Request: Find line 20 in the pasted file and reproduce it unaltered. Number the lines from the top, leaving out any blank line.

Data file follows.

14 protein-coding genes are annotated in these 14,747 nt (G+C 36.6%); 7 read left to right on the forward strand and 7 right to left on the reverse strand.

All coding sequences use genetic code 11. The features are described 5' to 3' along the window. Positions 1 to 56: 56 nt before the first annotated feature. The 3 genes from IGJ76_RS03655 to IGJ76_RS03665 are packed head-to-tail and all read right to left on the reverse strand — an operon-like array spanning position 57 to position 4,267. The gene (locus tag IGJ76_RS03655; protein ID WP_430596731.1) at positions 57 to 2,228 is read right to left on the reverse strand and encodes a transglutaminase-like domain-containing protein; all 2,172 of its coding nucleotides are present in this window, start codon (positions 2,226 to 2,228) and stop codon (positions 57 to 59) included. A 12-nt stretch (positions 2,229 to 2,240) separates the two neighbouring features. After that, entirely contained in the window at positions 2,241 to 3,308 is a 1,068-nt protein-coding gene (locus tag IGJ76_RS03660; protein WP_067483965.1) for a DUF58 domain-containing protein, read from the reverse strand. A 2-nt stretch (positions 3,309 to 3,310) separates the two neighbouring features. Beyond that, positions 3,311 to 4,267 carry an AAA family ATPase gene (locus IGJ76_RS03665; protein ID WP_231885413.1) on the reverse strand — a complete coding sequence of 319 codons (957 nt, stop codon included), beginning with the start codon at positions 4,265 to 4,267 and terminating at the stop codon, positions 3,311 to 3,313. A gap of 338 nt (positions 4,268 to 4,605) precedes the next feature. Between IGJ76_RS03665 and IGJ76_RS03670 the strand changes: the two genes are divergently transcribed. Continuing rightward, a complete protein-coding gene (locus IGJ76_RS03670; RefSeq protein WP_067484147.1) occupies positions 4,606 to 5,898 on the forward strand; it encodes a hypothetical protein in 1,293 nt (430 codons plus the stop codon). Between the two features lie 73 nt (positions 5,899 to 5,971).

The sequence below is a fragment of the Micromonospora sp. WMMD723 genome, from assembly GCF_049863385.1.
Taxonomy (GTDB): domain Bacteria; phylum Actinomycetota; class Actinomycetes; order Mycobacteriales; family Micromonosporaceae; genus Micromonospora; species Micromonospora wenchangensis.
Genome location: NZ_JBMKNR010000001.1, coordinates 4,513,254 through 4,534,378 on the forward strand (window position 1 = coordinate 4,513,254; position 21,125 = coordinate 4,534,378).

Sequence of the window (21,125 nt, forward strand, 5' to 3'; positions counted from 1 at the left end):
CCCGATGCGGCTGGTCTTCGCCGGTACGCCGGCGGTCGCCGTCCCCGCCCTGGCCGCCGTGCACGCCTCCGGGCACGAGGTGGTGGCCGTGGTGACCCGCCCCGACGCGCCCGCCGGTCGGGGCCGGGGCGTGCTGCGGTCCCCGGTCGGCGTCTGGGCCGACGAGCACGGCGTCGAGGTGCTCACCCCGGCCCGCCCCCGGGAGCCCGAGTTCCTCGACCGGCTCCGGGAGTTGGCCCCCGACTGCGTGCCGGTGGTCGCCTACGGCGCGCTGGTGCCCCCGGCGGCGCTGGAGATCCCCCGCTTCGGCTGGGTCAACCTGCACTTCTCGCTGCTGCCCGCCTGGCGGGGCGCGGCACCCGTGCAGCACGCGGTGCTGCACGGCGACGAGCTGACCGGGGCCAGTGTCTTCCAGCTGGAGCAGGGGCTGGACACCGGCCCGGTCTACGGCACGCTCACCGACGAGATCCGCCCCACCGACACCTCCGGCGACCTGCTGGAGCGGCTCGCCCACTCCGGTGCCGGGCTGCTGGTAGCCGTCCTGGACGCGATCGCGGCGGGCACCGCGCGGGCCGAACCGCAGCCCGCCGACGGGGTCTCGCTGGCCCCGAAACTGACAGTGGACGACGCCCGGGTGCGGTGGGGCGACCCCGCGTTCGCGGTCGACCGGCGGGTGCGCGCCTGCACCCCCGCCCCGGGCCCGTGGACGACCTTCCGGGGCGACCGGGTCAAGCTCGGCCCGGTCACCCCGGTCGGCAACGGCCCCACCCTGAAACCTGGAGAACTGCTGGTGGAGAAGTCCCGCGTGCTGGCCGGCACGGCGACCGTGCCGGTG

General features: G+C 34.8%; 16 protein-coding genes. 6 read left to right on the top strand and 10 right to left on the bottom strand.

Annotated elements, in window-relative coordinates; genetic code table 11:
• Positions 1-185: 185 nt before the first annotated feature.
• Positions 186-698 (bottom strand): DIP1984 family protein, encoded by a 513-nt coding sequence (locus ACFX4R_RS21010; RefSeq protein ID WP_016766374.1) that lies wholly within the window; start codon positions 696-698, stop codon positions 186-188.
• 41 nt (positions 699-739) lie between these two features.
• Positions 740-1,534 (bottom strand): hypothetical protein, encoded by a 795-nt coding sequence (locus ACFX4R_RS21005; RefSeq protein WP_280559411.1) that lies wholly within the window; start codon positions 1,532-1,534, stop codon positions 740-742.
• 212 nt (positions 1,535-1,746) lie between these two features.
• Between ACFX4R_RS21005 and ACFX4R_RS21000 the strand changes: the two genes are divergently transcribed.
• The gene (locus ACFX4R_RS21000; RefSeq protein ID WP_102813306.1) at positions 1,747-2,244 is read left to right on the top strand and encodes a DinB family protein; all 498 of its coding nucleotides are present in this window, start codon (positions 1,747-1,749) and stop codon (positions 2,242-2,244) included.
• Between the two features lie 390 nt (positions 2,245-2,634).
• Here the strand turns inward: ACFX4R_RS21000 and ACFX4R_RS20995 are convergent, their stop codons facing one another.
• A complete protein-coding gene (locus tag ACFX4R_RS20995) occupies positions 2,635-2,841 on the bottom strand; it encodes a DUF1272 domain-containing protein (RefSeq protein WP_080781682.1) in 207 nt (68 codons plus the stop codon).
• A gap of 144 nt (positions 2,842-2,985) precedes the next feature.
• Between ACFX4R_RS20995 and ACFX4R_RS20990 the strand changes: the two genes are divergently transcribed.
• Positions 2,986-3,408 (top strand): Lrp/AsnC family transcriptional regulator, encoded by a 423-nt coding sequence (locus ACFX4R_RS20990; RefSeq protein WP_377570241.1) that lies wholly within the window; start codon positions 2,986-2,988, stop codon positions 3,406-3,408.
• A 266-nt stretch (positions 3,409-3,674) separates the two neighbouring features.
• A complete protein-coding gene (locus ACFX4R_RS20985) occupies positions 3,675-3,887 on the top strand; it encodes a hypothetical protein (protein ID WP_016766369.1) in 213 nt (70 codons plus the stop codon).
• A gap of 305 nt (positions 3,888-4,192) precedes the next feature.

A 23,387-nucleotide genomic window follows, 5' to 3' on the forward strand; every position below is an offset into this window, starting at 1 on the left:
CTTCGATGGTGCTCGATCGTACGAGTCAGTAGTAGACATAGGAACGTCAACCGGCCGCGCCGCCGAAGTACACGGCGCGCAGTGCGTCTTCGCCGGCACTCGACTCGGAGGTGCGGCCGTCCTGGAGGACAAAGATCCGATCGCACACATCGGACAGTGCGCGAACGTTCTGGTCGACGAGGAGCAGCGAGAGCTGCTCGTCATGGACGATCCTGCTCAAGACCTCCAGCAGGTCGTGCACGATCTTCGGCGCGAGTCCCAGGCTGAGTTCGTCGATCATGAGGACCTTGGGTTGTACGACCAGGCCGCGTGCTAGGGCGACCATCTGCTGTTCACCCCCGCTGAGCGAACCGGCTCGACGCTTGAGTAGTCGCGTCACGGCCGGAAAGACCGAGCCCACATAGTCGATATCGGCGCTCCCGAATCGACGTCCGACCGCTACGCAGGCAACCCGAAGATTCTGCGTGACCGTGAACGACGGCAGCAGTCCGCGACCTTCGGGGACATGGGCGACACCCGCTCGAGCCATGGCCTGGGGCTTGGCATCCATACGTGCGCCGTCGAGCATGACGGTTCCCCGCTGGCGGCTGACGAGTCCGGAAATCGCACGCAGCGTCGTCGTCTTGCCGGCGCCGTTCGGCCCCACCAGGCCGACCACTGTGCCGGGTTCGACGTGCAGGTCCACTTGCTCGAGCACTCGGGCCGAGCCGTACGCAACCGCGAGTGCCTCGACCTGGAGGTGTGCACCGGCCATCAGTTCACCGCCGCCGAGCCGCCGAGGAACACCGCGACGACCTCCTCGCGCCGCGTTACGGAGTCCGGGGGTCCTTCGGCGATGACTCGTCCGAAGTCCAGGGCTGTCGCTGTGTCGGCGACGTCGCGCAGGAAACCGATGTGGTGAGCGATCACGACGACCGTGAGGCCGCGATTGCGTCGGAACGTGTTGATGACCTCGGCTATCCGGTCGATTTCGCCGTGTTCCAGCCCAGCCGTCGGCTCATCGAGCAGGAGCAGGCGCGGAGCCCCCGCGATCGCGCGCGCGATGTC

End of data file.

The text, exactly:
• A gap of 144 nt (positions 2,842-2,985) precedes the next feature.